Loading presentation...

Present Remotely

Send the link below via email or IM

Copy

Present to your audience

Start remote presentation

  • Invited audience members will follow you as you navigate and present
  • People invited to a presentation do not need a Prezi account
  • This link expires 10 minutes after you close the presentation
  • A maximum of 30 users can follow your presentation
  • Learn more about this feature in our knowledge base article

Do you really want to delete this prezi?

Neither you, nor the coeditors you shared it with will be able to recover it again.

DeleteCancel

Make your likes visible on Facebook?

Connect your Facebook account to Prezi and let your likes appear on your timeline.
You can change this under Settings & Account at any time.

No, thanks

Elder Abuse Presentation

Discussing the different types of Elder Abuse, Causes and prevention, and Legislation.
by

Emma Scharfenberg

on 29 November 2012

Comments (0)

Please log in to add your comment.

Report abuse

Transcript of Elder Abuse Presentation

Introduction Conclusion Physical Abuse Sexual Abuse Emotional Abuse Financial Abuse Abandonment Neglect Legislation Elder Abuse Financial or material
exploitation of seniors is defined as the illegal or improper use of an elder's funds, property, or assets. (Payne, 2012) Elder Financial Abuse The most common form of elder abuse is financial Sometimes a senior's physical or mental health diminishes to the point where they will require financial assistance. Salespeople
Telephone solicitors
Lawyers
Finance service professionals
Health care workers
Con artists Who are other frequent Predators? Can anyone guess who is most frequently responsible for financially abusing a senior? Their own family members. Because elder financial abuse is greatly under reported and undocumented, the severity and extent is difficult to determine and
accurate estimates are difficult to obtain. Financial Abuse is Seriously Under-Reported - Shame (86%)
- Concern about their family members' responses (83%)
- Feeling that it is too late and nothing can be done (80%)
- Failure to notice financial abuse has occurred. (70%) Victims are Reluctant to report victimization due to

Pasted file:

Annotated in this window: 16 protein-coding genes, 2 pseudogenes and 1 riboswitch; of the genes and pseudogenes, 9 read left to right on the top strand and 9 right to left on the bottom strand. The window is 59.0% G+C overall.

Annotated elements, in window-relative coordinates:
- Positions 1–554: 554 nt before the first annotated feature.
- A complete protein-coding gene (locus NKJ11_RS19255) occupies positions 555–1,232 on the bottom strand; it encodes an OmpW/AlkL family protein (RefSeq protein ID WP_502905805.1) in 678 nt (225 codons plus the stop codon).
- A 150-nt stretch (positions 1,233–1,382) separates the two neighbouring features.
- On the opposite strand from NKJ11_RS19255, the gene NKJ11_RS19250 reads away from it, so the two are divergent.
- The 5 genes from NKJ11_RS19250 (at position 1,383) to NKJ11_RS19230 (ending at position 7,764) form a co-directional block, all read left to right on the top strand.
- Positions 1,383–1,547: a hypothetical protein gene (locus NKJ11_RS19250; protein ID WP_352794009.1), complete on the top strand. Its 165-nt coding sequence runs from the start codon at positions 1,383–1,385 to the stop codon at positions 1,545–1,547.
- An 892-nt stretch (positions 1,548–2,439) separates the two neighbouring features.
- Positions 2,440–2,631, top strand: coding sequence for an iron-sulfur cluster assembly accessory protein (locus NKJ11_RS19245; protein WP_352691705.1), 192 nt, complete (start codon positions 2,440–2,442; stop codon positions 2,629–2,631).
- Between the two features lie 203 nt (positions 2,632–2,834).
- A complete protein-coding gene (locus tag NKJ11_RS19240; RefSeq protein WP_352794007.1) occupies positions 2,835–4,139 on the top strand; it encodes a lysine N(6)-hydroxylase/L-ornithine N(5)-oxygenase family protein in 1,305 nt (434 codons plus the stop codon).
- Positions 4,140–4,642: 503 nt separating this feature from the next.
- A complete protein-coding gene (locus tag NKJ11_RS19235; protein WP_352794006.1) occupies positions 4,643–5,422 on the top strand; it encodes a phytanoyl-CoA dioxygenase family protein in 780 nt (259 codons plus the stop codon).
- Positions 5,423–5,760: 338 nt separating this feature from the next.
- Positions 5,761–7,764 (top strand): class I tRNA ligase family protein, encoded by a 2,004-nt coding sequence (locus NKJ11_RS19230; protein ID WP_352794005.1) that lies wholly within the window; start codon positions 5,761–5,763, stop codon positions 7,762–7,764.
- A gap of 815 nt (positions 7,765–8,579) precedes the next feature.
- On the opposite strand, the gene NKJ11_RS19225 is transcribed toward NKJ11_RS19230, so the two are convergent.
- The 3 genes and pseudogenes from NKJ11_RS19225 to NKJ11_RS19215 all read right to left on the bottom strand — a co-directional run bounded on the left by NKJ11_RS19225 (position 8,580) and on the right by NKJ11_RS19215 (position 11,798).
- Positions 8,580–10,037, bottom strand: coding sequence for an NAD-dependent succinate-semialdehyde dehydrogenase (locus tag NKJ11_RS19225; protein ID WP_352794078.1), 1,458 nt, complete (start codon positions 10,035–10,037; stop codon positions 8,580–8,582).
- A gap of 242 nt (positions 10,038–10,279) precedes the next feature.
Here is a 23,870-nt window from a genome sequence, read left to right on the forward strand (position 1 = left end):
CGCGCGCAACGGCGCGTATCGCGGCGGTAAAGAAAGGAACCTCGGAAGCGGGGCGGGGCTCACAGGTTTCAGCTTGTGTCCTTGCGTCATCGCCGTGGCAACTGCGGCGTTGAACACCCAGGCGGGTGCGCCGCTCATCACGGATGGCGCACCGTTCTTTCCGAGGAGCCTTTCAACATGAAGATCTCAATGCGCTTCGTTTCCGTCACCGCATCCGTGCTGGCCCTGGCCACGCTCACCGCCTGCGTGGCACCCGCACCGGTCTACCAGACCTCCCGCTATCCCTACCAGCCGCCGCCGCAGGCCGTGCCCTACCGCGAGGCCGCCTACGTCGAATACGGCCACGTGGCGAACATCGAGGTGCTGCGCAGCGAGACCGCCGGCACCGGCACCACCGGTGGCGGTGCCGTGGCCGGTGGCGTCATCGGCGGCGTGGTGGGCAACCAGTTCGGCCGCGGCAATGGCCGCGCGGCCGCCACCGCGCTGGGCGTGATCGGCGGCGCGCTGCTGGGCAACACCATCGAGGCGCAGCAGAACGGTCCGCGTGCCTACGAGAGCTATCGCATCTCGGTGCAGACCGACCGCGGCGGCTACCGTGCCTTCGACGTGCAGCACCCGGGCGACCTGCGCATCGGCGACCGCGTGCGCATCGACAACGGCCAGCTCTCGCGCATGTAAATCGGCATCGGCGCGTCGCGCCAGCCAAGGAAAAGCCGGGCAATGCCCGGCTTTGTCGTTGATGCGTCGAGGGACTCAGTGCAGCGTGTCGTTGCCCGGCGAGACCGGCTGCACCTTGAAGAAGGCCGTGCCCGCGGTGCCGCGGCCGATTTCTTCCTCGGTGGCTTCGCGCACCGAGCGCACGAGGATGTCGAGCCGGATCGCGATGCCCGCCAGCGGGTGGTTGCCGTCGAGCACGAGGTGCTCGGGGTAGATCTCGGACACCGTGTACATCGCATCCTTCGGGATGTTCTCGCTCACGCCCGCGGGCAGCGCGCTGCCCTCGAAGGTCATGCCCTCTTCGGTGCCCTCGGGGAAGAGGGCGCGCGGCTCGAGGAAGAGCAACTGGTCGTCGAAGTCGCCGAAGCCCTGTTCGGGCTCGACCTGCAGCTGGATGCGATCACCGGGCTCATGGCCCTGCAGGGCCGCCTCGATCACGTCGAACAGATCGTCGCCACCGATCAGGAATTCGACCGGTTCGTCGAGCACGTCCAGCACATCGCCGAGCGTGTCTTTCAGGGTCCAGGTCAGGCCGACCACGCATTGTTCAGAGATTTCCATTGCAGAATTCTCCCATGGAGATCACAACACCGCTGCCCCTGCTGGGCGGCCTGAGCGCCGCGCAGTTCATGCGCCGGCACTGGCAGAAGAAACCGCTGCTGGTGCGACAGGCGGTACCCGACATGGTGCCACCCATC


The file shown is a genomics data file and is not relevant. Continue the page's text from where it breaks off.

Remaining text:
- Health care professionals and law enforcement not properly educated and prepared to handle such crimes

- Lack of awareness in public causes these crimes to keep occurring. Lack of research is problematic Warning signs of declining financial abilities may be subtle at first; and family members may be slow or unwilling to recognize them. - Women are twice as likely as men to be victims of elder financial abuse.

- Average age of victimization is 80 years old.

- They mostly live alone

- Frailty and being cognitively impaired are also factors. Typical Victims - 60% of abusers are family members

- Family members often feel a sense of entitlement and believe that they have a right to their parent’s or relative’s money and home.

- 40% are not related to victims

- offenders often claim that the “stolen” items were actually gifts from the older person Typical Abusers - Cognitive Impairment
- New found interest in get-rich-quick schemes.
- Large withdrawals from bank accounts
- Sudden changes in behavior towards finances
- Items or cash missing from the senior’s household
- A complete lack of Knowledge about their own financial status Warning signs
- Suspicious changes in wills, power of attorney, or property titles
- Unpaid bills
- Anxiety about their personal finances
- Financial activity the senior could not have done
- Unnecessary services, goods, or subscriptions Warning Signs - Memory lapses - Failure to pay bills or paying multiple times

- Disorganization - misplacing financial documents, cheques, tax forms.

- Declines in cheque book management skills

- Everyday Arithmetic mistakes Cognitive Declines -Theft is also problematic among professionals who work with seniors. Property and cash are often taken from the elders residents.

-Evidence shows that those who steal most often are nursing attendants who had been on the job a relatively short time.

-Theft is generally higher around Christmas time and birthdays.
(Payne, 2012) Nurses and Financial Abuse Over half of Health care workers who stole from patients were in positions such as:
- Health Care Aides
- Food services
- Maintenance and
- Housekeeping

**Predictors of employee theft included job satisfaction and negative attitudes about patients.